Despite bringing the grim realities of life on screen, Madhur Bhandarkar never actually breaks stereotypes and 'Heroine' is the latest proof
The verdict is out and 'Heroine' has failed the test. If the box-office results are anything to go by, the film had a weekend collection of only Rs 21.5 crore as opposed to The Dirty Picture's collection of Rs 32.25 crore for the first weekend. Before Heroine's release, the film was being compared to 'The Dirty Picture' but what came out was a mish-mash of Bhandarkar's earlier films-Page 3, Corporate and Fashion.Read review
Anyone who is clued into the Hindi cinema will be aware of Madhur Bhandarkar's school of film making. Unlike his contemporaries, Madhur's source of inspiration is never another film but the society he lives in. He picks up a strata of society, be it the downtrodden (Traffic Signal) or the bold and the beautiful (Fashion). His narrative always follows a linear path constructed carefully around a female protagonist. His first big hit as a director was 'Chandni Bar' which had a tight storyline coupled with steller performances by Tabu and Atul Kulkarni.But despite bringing the grim realities of life to the screen, Madhur never actually broke stereotypes. His depiction of any profession whether it the fashion industry or the beer bar is heavily based on what the audience believes it will be.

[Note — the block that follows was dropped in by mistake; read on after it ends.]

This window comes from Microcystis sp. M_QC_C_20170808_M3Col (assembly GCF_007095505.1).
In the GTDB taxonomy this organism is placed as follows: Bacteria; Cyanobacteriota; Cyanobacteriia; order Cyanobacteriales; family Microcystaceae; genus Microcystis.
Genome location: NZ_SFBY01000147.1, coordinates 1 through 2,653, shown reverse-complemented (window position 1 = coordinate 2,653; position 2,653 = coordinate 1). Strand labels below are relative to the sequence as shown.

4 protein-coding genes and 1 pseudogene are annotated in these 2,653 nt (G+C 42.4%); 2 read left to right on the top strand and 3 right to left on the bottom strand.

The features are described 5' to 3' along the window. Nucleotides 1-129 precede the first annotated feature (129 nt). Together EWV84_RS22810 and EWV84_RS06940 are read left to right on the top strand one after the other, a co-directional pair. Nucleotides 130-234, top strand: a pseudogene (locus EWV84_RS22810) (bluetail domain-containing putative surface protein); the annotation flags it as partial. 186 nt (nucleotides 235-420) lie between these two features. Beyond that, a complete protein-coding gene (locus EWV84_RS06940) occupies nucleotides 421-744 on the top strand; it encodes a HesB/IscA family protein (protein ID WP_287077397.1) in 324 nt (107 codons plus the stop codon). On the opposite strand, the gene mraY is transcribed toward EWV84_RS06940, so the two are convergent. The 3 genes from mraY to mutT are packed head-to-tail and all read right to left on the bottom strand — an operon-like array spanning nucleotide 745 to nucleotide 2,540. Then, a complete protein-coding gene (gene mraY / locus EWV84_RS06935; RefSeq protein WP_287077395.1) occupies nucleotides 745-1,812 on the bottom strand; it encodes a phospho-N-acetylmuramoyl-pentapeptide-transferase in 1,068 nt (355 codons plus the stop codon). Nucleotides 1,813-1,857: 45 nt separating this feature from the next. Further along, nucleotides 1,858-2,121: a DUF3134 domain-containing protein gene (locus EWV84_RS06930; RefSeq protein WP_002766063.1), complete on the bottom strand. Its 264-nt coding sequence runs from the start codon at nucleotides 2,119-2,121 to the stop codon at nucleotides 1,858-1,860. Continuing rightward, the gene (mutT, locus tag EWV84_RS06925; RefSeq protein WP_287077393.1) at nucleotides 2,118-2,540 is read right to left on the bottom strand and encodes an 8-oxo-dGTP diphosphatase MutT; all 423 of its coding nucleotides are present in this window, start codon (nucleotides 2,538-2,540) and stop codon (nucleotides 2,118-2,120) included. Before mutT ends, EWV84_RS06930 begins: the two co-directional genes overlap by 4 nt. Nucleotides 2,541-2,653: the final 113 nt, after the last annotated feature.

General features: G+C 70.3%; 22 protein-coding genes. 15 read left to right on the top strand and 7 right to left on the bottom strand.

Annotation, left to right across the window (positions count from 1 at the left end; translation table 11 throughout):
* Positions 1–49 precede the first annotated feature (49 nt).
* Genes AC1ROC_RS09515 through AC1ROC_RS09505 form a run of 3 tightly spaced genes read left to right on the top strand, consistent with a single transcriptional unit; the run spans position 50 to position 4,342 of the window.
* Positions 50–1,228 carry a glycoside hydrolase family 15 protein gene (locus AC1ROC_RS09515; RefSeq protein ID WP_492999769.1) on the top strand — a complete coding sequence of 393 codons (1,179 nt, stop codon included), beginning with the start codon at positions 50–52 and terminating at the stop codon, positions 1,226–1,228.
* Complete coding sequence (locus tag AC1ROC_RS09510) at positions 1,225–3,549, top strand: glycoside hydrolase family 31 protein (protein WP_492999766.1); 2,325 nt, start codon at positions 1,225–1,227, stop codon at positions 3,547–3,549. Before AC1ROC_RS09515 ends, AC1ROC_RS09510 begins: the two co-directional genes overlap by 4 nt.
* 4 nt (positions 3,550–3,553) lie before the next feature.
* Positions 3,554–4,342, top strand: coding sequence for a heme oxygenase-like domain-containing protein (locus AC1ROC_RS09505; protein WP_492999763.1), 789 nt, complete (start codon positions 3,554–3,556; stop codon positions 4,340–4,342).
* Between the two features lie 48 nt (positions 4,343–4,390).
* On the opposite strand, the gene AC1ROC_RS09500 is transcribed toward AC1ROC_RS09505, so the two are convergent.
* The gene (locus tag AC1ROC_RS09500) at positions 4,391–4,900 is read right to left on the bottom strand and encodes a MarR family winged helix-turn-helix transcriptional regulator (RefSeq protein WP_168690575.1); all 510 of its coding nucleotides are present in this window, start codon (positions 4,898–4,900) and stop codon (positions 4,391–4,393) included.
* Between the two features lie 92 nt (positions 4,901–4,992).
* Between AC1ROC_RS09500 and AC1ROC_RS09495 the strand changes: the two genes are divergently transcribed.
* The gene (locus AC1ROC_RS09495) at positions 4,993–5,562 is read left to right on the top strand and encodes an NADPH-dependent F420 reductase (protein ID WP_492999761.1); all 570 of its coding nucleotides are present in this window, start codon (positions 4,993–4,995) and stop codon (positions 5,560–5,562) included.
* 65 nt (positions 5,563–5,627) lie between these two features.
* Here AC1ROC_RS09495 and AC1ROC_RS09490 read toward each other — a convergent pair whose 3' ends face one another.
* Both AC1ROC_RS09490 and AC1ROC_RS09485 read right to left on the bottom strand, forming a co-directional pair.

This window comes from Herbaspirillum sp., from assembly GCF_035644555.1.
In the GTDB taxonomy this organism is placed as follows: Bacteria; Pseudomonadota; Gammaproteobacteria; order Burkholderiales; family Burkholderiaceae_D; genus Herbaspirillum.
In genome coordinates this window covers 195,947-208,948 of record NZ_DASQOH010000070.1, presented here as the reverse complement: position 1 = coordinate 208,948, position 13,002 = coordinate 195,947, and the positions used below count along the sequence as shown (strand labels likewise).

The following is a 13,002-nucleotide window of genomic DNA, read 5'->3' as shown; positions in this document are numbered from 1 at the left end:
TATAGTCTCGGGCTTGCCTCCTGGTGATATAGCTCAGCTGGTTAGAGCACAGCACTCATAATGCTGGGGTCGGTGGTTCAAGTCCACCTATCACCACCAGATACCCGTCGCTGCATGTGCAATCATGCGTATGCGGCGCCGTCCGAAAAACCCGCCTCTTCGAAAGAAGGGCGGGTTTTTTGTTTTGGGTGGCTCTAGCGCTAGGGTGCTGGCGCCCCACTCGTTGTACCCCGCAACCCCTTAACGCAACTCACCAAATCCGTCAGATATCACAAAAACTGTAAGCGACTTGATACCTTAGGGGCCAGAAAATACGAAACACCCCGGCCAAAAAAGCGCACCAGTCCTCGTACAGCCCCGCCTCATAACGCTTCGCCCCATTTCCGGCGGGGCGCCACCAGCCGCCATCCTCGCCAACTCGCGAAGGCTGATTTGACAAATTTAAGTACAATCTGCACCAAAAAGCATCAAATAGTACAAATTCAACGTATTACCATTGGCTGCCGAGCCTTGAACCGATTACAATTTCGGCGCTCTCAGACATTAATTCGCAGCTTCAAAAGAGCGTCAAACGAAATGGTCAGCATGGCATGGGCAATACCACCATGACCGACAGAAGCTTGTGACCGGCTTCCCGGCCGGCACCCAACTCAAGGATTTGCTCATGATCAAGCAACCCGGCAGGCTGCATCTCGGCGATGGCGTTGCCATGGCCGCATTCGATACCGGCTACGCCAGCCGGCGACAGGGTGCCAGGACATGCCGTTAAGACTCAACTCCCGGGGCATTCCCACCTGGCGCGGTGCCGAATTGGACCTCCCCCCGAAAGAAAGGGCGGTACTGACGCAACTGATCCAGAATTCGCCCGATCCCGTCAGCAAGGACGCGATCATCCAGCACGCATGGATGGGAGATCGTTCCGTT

Pics: Kareena's Heroine look
Time and again, Bhandarkar has said that his characters are mirror to the society. While this may be partly true for his earlier protagonists, in his latest film, he actually plays safe. His heroine is not the product of industry politics but of a bipolar disorder which leads to her fall. Perhaps he is too scared of taking a swipe at the industry he represents? In 'Heroine', Bhandarkar relies heavily on the clichés associated with the film industry. From having an affair with a married actor, MMS scenes, unscrupulous PR agents to controlling star wives, the film attaches itself to every possible prototype the audience believes the industry to be. 'Fashion' and 'Page 3' also stuck to stereotypes, there were moments in the film which saved them from getting too melodramatic and seemed almost believable. While he doesn't shy away from having a stereotyped gay character in every film, here the exaggeration is insufferable.
Watching 'Heroine' is like watching all of Madhur's earlier films at one go and the fallacious plot proves the old maxim true-If you have seen one camel, you have seen all.
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